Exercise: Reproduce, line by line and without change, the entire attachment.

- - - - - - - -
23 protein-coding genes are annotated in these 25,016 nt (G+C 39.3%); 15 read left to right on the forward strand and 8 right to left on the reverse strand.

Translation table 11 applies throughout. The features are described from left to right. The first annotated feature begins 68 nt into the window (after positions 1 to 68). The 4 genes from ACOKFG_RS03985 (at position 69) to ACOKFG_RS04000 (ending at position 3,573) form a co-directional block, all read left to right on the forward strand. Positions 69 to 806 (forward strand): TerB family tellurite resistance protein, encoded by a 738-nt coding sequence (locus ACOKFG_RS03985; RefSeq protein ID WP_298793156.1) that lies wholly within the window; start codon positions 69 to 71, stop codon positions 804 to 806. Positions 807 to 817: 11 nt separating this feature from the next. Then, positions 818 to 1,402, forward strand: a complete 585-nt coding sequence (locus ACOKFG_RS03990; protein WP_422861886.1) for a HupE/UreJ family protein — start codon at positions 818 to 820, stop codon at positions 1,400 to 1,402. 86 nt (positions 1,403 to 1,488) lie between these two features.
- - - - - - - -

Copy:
23 protein-coding genes are annotated in these 25,016 nt (G+C 39.3%); 15 read left to right on the forward strand and 8 right to left on the reverse strand.

Translation table 11 applies throughout. The features are described from left to right. The first annotated feature begins 68 nt into the window (after positions 1 to 68). The 4 genes from ACOKFG_RS03985 (at position 69) to ACOKFG_RS04000 (ending at position 3,573) form a co-directional block, all read left to right on the forward strand. Positions 69 to 806 (forward strand): TerB family tellurite resistance protein, encoded by a 738-nt coding sequence (locus ACOKFG_RS03985; RefSeq protein ID WP_298793156.1) that lies wholly within the window; start codon positions 69 to 71, stop codon positions 804 to 806. Positions 807 to 817: 11 nt separating this feature from the next. Then, positions 818 to 1,402, forward strand: a complete 585-nt coding sequence (locus ACOKFG_RS03990; protein WP_422861886.1) for a HupE/UreJ family protein — start codon at positions 818 to 820, stop codon at positions 1,400 to 1,402. 86 nt (positions 1,403 to 1,488) lie between these two features.